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The Human Digestive System
Transcript of The Human Digestive System
begin breakdown of smaller food pieces into food molecules
triple muscle layers churns food up to produce 'chyme'.
can break down food for about 45 minutes to 2 hours.
Chyme enters the small intestine but is still very acidic
neutralised by bile (produced in the liver) and sodium bicarbonate.
The Human Digestive System
A graphical view
Processes - a review
Break large pieces of food into small pieces
increases surface area
called 'mechanical digestion'
Optimal pH for enzyme
also good for killing bacteria
Begin breakdown of proteins
called 'chemical digestion'
Protect stomach from acid attack
Break small food pieces down into dissolved food molecules (more 'chemical digestion')
bile breaks up fats and lipids
enzymes break down
carbohydrates to glucose (and other simple sugars)
proteins to amino acids
lipids to fatty acids and glycerol
Extract water back into the blood stream
Make some vitamins (bacteria)
Storage of faeces
Elimination of faeces
Absorption of small food molecules into blood stream
Glucose and simple sugars
Fatty acids and glycerol
Vitamins and minerals
Vitamins e.g. Vitamin K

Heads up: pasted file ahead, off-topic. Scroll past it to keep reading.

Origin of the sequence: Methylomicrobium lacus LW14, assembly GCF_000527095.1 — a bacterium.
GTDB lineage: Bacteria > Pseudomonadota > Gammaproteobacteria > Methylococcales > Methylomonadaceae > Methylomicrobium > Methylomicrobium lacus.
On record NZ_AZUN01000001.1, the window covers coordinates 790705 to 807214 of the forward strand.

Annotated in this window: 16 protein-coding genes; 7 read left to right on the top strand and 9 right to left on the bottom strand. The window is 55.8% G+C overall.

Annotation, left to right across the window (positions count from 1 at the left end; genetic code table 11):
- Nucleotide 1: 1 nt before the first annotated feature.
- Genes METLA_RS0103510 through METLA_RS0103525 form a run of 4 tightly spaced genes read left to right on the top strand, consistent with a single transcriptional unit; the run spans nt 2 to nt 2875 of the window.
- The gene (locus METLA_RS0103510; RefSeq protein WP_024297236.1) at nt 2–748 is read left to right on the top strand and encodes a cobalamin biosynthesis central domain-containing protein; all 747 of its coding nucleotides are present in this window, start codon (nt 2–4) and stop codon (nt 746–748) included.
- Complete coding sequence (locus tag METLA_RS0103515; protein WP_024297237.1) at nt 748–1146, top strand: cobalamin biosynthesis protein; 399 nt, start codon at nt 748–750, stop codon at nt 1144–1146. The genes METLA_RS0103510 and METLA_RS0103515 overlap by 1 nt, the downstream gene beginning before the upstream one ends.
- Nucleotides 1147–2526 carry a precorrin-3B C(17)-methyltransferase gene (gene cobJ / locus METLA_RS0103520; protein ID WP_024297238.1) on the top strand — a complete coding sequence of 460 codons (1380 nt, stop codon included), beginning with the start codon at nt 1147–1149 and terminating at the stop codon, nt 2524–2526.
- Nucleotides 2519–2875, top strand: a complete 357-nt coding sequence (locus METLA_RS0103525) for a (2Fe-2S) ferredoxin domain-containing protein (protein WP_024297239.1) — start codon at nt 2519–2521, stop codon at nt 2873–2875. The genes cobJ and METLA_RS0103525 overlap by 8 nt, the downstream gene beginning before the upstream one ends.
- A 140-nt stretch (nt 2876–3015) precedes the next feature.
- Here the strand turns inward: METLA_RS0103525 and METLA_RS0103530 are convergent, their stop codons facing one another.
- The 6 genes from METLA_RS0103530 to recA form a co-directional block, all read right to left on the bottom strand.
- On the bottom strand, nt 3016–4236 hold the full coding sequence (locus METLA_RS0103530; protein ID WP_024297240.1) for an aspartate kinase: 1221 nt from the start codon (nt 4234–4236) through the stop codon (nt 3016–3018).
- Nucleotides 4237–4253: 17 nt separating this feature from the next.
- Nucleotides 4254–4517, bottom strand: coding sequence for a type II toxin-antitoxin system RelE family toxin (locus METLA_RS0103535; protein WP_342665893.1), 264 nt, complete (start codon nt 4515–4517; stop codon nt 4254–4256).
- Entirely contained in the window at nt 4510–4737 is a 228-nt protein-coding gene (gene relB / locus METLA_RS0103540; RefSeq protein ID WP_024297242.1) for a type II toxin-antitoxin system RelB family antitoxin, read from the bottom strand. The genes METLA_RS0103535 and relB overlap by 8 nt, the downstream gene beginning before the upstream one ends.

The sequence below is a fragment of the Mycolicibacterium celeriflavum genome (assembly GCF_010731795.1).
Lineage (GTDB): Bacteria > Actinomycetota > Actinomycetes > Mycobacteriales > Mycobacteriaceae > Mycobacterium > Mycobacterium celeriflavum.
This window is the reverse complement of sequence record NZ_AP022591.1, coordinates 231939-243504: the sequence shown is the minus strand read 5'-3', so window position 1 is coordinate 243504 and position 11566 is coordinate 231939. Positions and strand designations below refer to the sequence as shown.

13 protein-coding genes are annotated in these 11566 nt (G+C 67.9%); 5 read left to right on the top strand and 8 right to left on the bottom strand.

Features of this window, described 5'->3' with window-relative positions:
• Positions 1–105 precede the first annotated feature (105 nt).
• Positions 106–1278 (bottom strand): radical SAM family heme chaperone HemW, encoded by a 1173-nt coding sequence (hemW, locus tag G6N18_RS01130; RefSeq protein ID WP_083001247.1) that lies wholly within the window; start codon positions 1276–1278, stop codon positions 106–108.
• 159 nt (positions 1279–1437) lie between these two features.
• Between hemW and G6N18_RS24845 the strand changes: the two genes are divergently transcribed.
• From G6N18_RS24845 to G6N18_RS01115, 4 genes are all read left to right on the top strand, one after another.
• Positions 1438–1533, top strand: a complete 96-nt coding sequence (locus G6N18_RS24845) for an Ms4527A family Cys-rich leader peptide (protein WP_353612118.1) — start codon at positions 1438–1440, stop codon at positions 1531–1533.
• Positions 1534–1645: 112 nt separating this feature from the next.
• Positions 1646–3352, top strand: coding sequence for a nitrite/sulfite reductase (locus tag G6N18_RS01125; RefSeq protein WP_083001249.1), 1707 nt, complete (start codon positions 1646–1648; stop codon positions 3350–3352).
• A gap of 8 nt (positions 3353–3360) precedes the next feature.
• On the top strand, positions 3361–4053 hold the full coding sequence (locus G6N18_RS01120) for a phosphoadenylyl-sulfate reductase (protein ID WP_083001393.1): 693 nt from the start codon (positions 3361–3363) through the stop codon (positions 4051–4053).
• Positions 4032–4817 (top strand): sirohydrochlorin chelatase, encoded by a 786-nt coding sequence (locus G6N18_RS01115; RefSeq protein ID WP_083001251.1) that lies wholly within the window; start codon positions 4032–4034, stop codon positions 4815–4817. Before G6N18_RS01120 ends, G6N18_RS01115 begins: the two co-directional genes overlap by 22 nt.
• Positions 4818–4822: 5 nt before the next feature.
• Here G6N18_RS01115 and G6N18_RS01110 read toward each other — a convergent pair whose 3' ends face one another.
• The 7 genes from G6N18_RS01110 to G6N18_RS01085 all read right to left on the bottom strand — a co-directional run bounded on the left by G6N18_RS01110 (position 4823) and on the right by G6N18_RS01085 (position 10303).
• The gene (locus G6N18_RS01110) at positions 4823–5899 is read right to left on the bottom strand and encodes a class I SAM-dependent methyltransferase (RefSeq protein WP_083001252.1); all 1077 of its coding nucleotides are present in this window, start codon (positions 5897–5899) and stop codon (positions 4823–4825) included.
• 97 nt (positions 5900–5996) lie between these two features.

Small food pieces continue to be broken down into small food molecules.
main process is digestion by enzymes from the pancreas and lining of the small intestine.
Only when food is broken down to small food molecules (e.g. glucose, amino acids, fatty acids, vitamins) can it be absorbed into the blood stream.
the shape of the villi increase the surface area for absorption.
Time spent in the small intestine - 2.5 to 4 hours depending on the food and the person.
Any undigested or indigestible material enters the large intestine.
Bacteria in the gut help breakdown some of this material particularly anything high in fibre.
Bacteria also make some vitamins (e.g. K)
As much water as possible is extracted from the waste - well, most of the time.
Waste is stored in the rectum until it can be eliminated